By Lata Jha:
One of the earliest memories I have of my childhood is that of enjoying biryani and sewai at a dear Muslim friend’s place every Eid and Bakrid. Her mother, an extremely affectionate lady, would feed us both equally fondly, and I remember partaking in the ritual for close to five years. As a child, I never understood why my parents were so glad I visited her each year and how extra happy they seemed when I would narrate my stories of all that we’d done and eaten during the day. For me, she was just another friend. Over the years, we kind of drifted apart but we’ve still kept in touch. She’s also studying in Delhi, and I try and wish her on birthdays, besides every year on Eid of course.
I’m curious about how often any of us gives a thought to the friends we make. To their backgrounds and affiliations. Maybe more importantly as kids, but even as adults. Does it even cross our minds that our friends might belong to different castes, or even different religions? More often than not, no. I’d like to think that our youth is not only progressive and broad minded but also that it thinks and acts completely from the heart when it comes to matters of friendship.
For most of us, our parents taught us to make friends, based on the kind of individuals they were. And we carry that lesson ahead in life as we take the opportunity and often make an effort to interact with people of backgrounds different from ours. To share thoughts, ideas, experiences.
An important principle of the 5th Space that we cover this week is that of engaging with peers beyond borders, of culture, upbringing and norms. To connect with them and in turn, build and enhance our own skills. It is a hang out zone that does not recognise boundaries.
As cynical as we may be about the world, bonds and friendship are not something we can scoff at even today. Friendship is still for life, and I’m happy about the fact that our educational institutions offer space for us to reach out to people, make friends and in the process, build our own character. In schools and colleges, we’re encouraged to embrace and be a part of the crowd. Each one out there is worth making friends with.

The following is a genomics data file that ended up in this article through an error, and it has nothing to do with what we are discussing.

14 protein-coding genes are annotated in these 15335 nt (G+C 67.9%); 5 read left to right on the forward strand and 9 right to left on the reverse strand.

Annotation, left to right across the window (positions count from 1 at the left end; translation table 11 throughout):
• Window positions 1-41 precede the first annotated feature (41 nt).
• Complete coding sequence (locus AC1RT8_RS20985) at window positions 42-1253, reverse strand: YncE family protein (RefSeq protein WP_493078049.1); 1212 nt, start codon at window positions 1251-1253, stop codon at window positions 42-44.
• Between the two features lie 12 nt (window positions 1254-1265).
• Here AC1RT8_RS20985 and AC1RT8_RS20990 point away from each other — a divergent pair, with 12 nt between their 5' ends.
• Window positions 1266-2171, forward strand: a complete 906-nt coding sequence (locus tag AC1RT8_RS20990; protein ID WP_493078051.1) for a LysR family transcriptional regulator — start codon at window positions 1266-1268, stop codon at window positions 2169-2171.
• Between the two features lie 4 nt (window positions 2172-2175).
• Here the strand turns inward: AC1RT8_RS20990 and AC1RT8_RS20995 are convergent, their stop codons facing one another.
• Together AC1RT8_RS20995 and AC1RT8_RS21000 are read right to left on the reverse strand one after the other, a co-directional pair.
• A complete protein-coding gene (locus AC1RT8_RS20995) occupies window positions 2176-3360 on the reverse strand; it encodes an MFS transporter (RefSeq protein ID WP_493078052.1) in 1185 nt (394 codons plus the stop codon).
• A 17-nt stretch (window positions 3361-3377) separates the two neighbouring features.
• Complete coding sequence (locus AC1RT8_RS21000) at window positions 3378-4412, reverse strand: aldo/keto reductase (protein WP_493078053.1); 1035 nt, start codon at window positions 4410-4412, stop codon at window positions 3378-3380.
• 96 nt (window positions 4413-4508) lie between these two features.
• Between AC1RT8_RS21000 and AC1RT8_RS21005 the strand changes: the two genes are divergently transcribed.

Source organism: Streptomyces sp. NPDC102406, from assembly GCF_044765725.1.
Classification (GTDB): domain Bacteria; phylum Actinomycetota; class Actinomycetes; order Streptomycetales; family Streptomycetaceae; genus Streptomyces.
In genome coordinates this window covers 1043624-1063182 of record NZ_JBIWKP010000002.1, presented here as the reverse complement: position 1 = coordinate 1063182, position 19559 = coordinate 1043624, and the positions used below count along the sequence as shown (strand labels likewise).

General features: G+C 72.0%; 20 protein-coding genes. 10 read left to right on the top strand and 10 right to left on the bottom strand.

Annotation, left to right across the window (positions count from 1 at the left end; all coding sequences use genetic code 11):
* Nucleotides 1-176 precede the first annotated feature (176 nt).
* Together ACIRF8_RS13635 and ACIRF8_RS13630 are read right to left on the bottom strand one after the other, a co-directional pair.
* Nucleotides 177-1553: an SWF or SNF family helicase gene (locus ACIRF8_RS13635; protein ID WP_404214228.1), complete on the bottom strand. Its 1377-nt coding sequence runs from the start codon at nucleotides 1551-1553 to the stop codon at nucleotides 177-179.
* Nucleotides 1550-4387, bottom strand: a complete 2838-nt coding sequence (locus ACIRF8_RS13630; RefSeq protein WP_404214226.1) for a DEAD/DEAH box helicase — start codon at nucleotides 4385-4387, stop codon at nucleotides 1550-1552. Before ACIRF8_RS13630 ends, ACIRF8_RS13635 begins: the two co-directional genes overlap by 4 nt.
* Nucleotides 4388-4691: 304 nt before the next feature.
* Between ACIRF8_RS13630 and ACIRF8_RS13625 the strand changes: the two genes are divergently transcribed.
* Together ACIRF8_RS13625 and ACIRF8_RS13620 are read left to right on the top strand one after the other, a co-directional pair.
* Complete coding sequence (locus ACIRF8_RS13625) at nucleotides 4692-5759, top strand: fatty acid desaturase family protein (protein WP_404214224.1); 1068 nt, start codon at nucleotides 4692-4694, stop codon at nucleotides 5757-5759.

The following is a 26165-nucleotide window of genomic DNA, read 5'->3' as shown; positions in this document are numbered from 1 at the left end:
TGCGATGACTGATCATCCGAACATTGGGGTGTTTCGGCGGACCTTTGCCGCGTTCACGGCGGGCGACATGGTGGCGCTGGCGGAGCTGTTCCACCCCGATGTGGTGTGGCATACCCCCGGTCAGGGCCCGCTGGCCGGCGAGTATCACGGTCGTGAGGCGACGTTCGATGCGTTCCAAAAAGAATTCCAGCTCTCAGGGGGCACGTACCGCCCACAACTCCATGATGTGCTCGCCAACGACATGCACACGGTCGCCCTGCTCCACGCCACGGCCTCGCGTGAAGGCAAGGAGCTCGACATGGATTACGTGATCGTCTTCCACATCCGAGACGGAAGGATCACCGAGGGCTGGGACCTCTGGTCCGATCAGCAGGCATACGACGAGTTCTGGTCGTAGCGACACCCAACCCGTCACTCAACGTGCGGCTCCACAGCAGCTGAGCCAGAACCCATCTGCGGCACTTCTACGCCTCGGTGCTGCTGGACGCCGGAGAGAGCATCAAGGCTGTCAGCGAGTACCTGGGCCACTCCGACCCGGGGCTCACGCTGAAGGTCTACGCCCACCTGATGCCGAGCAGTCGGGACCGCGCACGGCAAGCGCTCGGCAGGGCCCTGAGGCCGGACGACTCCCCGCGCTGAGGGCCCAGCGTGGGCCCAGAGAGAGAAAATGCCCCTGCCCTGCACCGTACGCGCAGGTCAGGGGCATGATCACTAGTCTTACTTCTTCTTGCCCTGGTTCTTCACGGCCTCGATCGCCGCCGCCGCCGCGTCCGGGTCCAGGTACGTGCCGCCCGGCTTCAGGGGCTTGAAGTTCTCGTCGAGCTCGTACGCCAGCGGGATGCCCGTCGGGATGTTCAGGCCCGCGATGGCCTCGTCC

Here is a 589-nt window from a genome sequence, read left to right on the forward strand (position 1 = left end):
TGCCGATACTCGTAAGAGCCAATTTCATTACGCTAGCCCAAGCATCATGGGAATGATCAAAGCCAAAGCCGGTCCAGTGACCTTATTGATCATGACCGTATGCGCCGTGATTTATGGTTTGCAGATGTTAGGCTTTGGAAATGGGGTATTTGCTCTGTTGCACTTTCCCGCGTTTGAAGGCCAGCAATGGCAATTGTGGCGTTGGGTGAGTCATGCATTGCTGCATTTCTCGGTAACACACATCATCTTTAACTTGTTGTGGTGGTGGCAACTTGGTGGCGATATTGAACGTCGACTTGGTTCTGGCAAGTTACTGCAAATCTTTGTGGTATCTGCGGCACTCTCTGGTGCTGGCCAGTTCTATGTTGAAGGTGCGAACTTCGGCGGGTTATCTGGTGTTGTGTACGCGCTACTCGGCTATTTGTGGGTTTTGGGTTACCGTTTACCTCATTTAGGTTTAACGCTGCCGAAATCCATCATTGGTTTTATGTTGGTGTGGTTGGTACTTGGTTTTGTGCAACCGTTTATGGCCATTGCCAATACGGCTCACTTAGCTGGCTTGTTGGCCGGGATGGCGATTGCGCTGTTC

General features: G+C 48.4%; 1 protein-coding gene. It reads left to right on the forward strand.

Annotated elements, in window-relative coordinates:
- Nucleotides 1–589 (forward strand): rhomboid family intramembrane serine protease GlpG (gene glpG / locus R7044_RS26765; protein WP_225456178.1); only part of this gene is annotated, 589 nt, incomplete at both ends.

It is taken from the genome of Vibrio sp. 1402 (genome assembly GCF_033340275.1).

Besides, a lot of institutions even partner with NGOs or take their own small initiatives to reach out to people of diverse, and often, underprivileged backgrounds. Delhi University’s National Social Service Scheme is one example. As part of my NSS, I was required to visit the area near Nizammuddin in Delhi once, and sometimes, twice each week. Interacting with the children there, I realized how there was so little, and yet, so much we shared in common. Just like me, they were basically starry eyed kids waiting to take their flight. The only difference was that while I dream of high scores and a good job, they merely hope to be able to learn to read and write to fend for themselves. I want to one day visit exotic foreign locations while they’re okay with enjoying the Monday fair.
If the proverbial horizons in life can only be discovered by losing sight of those shores, there is little we can do by staying in our comfort zones. Travel and exploration are more than just about expensive holidays. Life is a journey in every sense of the term. And it is important to allow people to enrich you with their own varied experiences. Spaces like school, college, workplaces and the entire public domain, in general, exist for people to break boundaries and stereotypes. And we’re fortunate to have come a long way, at least in some sense, from archaic notions of purity and hierarchy.
The 5th Space is essentially that, a free zone where you meet and interact with people, sans rules, restrictions and encumbrances. It reinforces the belief that friendship knows no boundaries, and it is for life.